FDA shares interim data from ongoing sampling program.
- The U.S. Food and Drug Administration (FDA) and industry are continually seeking innovative ways to curb foodborne illness outbreaks. As covered previously on this blog, over the past several years, FDA has been executing a robust surveillance sampling program intended to promote food safety. More specifically, in 2014, the FDA launched a proactive sampling program for a variety of commodities to learn more about the prevalence of disease-causing bacteria, including identifying patterns that may help predict and prevent future contamination events. This ongoing, large-scale microbiological sampling program involves the collection of a statistically determined number of samples of certain commodities over 12 to 18 months and testing them for certain types of bacteria that can cause foodborne illnesses. The FDA began sampling and testing cucumbers and hot peppers as these products have previously been associated with large-scale outbreaks of foodborne illness.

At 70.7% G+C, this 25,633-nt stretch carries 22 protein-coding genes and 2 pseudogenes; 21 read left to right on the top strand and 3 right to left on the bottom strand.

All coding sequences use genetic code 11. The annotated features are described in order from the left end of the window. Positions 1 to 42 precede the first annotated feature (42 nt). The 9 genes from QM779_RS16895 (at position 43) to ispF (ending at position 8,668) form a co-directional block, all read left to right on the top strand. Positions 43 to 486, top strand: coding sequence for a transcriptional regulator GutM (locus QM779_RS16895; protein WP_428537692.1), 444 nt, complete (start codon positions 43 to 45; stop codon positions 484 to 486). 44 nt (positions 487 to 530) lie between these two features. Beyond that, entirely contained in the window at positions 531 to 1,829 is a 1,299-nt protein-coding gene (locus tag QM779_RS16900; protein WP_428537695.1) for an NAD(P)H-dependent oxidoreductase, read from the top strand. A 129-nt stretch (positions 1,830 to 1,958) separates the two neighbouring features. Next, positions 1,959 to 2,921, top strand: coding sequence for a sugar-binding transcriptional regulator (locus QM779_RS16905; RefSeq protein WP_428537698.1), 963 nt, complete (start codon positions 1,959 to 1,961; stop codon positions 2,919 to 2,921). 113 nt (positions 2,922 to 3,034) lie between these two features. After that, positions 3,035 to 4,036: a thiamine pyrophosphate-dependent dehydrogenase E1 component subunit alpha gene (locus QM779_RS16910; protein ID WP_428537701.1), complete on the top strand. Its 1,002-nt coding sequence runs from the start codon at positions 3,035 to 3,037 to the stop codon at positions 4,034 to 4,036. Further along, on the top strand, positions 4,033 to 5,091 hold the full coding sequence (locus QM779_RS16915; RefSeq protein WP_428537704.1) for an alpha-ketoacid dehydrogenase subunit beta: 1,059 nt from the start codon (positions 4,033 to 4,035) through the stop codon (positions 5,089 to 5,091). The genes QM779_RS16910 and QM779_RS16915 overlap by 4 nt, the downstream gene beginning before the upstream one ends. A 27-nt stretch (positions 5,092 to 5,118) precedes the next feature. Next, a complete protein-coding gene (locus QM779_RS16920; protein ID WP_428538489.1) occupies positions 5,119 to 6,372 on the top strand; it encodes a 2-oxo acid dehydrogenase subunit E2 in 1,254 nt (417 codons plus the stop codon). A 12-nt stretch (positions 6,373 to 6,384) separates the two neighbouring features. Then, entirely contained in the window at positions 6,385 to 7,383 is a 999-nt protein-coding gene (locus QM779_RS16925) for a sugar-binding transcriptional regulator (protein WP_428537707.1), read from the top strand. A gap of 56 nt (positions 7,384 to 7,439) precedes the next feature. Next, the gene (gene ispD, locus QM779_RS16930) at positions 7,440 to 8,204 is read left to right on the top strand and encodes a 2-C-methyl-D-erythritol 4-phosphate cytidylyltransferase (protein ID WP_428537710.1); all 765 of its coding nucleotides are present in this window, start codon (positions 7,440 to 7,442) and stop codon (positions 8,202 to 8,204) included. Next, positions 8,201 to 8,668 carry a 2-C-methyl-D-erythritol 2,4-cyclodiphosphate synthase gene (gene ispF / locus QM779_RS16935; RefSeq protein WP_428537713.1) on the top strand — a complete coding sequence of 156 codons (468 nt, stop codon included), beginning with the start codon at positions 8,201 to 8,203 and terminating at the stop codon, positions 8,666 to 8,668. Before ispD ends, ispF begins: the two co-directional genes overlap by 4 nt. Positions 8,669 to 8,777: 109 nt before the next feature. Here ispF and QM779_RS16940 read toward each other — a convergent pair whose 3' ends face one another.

- Today, the FDA shared interim data from its ongoing sampling program. As of October 1, 2016, the Agency indicates that it has tested 1,050 cucumber samples and 1,130 hot pepper samples. Of the cucumber samples, 15 tested positive for Salmonella while the rest tested negative for all of the targeted pathogens. Of the hot pepper samples, 35 tested positive for Salmonella, and one tested positive for a strain of Shiga-toxin producing E. coli that was determined to be incapable of causing severe illness, while the rest tested negative for all of the targeted pathogens. The testing is still ongoing and no conclusions can be drawn at this time.
- FDA indicates that as more data becomes available, the Agency will continue to share test results from sampling assignments, including total number of samples collected and tested, sample type, and pathogen detected for positive samples.